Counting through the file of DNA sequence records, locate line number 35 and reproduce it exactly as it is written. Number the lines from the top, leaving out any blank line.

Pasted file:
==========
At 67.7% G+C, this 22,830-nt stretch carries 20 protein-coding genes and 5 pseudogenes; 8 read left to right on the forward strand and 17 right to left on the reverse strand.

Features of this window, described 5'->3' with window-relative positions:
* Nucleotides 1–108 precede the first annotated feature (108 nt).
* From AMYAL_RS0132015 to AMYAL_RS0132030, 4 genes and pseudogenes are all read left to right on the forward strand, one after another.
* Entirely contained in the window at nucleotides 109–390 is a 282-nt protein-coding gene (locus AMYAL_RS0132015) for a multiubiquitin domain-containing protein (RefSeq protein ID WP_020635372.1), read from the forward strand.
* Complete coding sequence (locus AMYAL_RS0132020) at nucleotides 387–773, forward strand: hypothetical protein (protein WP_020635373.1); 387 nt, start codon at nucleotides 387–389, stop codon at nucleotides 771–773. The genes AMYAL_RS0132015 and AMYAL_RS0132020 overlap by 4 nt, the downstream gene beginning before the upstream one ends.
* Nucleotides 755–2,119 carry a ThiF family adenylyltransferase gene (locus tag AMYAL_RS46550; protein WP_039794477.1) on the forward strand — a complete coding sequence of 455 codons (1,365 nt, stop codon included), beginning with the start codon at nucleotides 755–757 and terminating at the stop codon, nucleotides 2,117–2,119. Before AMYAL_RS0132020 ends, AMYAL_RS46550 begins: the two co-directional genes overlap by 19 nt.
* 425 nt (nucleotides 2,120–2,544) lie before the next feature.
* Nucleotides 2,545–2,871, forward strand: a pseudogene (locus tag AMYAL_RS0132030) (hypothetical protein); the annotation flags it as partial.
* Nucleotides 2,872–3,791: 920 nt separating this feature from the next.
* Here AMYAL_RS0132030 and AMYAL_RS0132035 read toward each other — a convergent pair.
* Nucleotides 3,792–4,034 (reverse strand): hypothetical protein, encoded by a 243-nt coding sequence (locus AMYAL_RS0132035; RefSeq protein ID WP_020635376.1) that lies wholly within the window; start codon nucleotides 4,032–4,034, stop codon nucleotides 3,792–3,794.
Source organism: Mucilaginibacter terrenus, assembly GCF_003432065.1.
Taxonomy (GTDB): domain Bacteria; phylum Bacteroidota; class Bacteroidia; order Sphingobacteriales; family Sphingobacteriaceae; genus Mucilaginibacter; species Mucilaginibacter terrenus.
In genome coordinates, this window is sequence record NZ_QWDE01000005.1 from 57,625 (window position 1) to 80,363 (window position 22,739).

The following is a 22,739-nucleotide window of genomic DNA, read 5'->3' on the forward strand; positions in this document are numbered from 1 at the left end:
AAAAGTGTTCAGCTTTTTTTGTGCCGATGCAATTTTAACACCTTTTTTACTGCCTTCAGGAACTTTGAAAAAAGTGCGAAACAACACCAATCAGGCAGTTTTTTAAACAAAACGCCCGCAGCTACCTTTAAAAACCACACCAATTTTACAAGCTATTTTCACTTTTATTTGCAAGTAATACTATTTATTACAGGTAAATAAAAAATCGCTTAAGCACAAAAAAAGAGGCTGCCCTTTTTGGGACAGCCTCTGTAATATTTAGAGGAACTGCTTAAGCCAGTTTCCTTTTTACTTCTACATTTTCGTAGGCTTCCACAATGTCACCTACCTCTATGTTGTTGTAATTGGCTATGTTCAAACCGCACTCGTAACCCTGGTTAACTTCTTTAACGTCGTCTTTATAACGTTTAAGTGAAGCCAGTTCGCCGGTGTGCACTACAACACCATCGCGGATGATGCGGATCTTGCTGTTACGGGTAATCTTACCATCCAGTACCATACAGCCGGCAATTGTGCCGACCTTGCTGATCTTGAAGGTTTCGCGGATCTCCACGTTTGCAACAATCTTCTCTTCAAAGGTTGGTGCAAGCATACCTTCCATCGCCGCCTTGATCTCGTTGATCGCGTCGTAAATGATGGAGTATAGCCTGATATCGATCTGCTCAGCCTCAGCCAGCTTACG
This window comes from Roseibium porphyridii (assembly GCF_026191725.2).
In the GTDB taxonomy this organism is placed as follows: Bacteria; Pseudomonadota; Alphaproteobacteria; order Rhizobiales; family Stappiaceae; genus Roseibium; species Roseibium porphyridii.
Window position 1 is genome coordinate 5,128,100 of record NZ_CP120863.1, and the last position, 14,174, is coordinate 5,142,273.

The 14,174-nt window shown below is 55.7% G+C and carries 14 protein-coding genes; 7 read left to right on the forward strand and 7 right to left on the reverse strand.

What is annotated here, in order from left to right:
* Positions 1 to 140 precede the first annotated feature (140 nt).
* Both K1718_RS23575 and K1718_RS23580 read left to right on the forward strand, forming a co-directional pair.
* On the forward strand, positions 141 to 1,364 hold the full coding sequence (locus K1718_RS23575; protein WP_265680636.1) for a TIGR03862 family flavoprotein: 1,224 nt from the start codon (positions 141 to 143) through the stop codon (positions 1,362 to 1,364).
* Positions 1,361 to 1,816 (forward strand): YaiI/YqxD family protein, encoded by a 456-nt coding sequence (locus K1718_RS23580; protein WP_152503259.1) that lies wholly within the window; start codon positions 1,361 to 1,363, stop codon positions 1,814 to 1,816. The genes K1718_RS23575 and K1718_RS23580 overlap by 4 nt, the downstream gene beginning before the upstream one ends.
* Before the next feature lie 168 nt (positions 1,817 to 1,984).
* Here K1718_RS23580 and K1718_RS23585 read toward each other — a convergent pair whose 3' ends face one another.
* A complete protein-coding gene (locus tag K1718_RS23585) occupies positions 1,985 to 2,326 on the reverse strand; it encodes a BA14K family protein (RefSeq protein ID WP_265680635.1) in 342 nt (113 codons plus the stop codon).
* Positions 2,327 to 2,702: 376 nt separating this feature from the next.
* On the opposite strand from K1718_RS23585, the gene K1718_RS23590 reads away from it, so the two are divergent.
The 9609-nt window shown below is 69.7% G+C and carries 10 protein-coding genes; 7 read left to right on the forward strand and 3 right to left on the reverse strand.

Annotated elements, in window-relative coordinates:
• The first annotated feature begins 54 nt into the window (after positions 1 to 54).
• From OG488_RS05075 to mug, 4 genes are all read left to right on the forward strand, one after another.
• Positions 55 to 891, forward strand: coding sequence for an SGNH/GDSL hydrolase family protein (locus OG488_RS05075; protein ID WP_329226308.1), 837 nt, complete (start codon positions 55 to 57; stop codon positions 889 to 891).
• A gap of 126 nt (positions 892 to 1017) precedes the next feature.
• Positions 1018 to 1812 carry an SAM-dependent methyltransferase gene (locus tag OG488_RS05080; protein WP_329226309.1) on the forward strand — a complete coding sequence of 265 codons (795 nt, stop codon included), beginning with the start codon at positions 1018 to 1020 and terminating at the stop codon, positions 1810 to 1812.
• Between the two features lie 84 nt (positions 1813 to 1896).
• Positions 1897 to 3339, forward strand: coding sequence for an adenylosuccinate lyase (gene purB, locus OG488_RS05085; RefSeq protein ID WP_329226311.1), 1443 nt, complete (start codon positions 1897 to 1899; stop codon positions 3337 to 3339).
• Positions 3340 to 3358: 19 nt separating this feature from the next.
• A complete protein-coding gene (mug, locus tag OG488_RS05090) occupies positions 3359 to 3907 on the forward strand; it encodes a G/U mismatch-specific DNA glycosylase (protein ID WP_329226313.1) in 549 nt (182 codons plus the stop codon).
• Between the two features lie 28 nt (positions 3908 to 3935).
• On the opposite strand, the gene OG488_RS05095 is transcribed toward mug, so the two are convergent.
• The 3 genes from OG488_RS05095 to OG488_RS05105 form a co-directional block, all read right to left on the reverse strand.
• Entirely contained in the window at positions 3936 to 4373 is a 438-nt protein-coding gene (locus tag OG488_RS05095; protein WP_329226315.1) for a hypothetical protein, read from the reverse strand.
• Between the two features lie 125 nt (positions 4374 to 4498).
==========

• From OG488_RS05075 to mug, 4 genes are all read left to right on the forward strand, one after another.